CCJ dismisses bid to block sitting of House

The Caribbean Court of Justice (CCJ) has dismissed an application filed by attorney Sanjeev Datadin on behalf of former government parliamentarian Charrandass Persaud to prevent today’s planned sitting of the National Assembly.

Datadin had asked the CCJ on Wednesday to issue an order prohibiting today’s sitting.

The appellants in the case were listed as Persaud, who voted in favour of the opposition-sponsored no-confidence motion of December 21st, attorney Christopher Ram and Opposition Leader Bharrat Jagdeo.

Jagdeo’s attorney, Anil Nandlall, has, however, since said that neither he nor his client had anything to do with filing the case and they have disassociated themselves from it, stating that they never had any intentions of blocking today’s parliamentary sitting.

Datadin’s position was that since there are pending appeals before the CCJ surrounding the controversial passage of the motion, for which there will be implications one way or the other when the regional appellate court makes its ruling, there ought to have been no parliamentary sittings in the interim.

He expressed this view during a pre-trial review hearing on Wednesday for the appeals related to the validity of the no-confidence motion. 

Justice Adrian Saunders, President of the Trinidad-based court of last resort for Guyana, however, informed Datadin that he would offer no comment on the issue as there was no application before the court.

Datadin then signalled his intention to file an action, which he subsequently did. 

Justice Saunders, together with Justices David Hayton and Maureen Rajnauth-Lee who yesterday heard and determined that Datadin’s application should be dismissed, noted that in light of the Guyana Court of Appeal’s ruling invalidating the passage of the no-confidence motion, the CCJ will issue no order preventing the sitting of the National Assembly.

The CCJ in its ruling said that until and unless it should reverse the Guyana Court of Appeal decision, the status of the government and National Assembly remains “unaffected by the result of the vote on the motion of no-confidence of the 21st day of December 2018.”

The court said that in these circumstances, it considered it to be imprudent to take what it described as “the most unusual step” of restraining the National Assembly from sitting as was being urged by Datadin and applicants.

The court said it also considered that the order paper convening today’s 113th sitting of the National Assembly of the first session (2015-2019) of the 11th Parliament was issued since day April 17th.

Resultantly, the court dismissed the application and ordered the applicants to pay costs to the Attorney General. No amount was stated.

Litany

In his application, Datadin had argued, among other things, that the government’s convening of the National Assembly was to consider a litany of items that could not be reasonably classified as urgent.

According to him, the motion was passed and the convening of the National Assembly is contrary to the rule of law as the National Assembly had been dissolved and as a result the passing of laws and conduct of affairs in the National Assembly would break the status quo and ought not to be permitted.

Though Jagdeo is listed in the legal documents as an appellant, Nandlall has said that the opposition People’s Progressive’s Party (PPP) had nothing to do with the application filed.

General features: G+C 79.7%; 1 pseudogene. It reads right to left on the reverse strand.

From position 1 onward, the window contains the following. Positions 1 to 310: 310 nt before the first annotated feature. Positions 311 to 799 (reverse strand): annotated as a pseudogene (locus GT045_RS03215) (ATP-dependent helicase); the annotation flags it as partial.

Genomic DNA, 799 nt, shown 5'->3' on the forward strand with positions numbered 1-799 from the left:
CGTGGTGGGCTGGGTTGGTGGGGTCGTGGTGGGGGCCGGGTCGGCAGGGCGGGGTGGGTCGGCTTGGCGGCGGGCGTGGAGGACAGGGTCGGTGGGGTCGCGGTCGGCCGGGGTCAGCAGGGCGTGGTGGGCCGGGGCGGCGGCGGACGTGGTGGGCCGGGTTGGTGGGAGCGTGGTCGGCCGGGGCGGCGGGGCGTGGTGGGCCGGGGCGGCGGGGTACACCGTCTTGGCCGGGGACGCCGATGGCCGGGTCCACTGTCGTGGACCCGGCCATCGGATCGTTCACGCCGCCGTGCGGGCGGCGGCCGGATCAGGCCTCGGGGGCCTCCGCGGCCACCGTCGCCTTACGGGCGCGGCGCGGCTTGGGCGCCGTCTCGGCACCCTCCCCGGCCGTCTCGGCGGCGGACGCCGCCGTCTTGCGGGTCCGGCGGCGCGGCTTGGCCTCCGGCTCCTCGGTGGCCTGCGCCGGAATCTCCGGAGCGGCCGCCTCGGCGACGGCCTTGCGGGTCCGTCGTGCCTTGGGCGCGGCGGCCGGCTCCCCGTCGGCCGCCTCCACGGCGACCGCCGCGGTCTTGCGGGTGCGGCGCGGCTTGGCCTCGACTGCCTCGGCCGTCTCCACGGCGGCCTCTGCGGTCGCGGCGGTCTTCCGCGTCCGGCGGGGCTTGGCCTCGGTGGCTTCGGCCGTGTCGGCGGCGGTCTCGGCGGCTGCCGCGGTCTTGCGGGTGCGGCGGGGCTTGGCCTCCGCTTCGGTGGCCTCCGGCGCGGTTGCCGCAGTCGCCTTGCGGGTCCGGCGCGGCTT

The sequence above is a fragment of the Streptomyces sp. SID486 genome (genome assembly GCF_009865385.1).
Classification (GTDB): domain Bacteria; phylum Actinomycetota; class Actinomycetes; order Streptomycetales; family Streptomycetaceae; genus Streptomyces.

As a matter of fact, the attorney said he wanted to make it clear that the parliamentary opposition was in no way associated with the challenge filed, nor was it any way attempting to prevent today’s sitting.

According to Nandlall who is also a member of the PPP and former Attorney General, he had stated their position immediately following the local Court of Appeal’s ruling that while they were going to appeal the decision, they would nonetheless respect the decision “and abide with all its consequences and ramifications.”

On March 29th, noting that the matters are all related, the CCJ consolidated the three separate appeals filed on the no-confidence motion.

The three challenges to the motion are Christopher Ram against the Attorney General (AG), the Leader of the Opposition Bharrat Jagdeo and Minister of State Joseph Harmon; Jagdeo against the AG, Speaker of the National Assembly Dr Barton Scotland and Harmon; and Persaud against Compton Herbert Reid, Dr Scotland, Jagdeo and Harmon.

The no-confidence motion, sponsored by Jagdeo, was declared passed by Speaker Dr Scotland following a vote in its favour by then APNU+AFC parliamentarian Persaud on the night of December 21st.

Following a challenge by government in the High Court, Chief Justice (Ag) Roxane George-Wiltshire found that even though Persaud was made a parliamentarian in violation of the Constitution, his vote was valid and that the December 21st no-confidence motion against the APNU+AFC government was validly passed with the votes of 33 elected members of the 65-member Assembly. She has also ruled that the passage of the motion should have triggered the immediate resignation of the Cabinet.

The Guyana Court of Appeal, by a majority decision, on March 22nd overturned the Chief Justice’s ruling, saying that the correct mathematical formula for finding the “absolute” majority was not used. While Chancellor Yonette Cummings-Edwards (Ag) and Justice of Appeal Dawn Gregory agreed that 34 votes were required for the motion to be carried, Justice of Appeal Rishi Persaud dissented.

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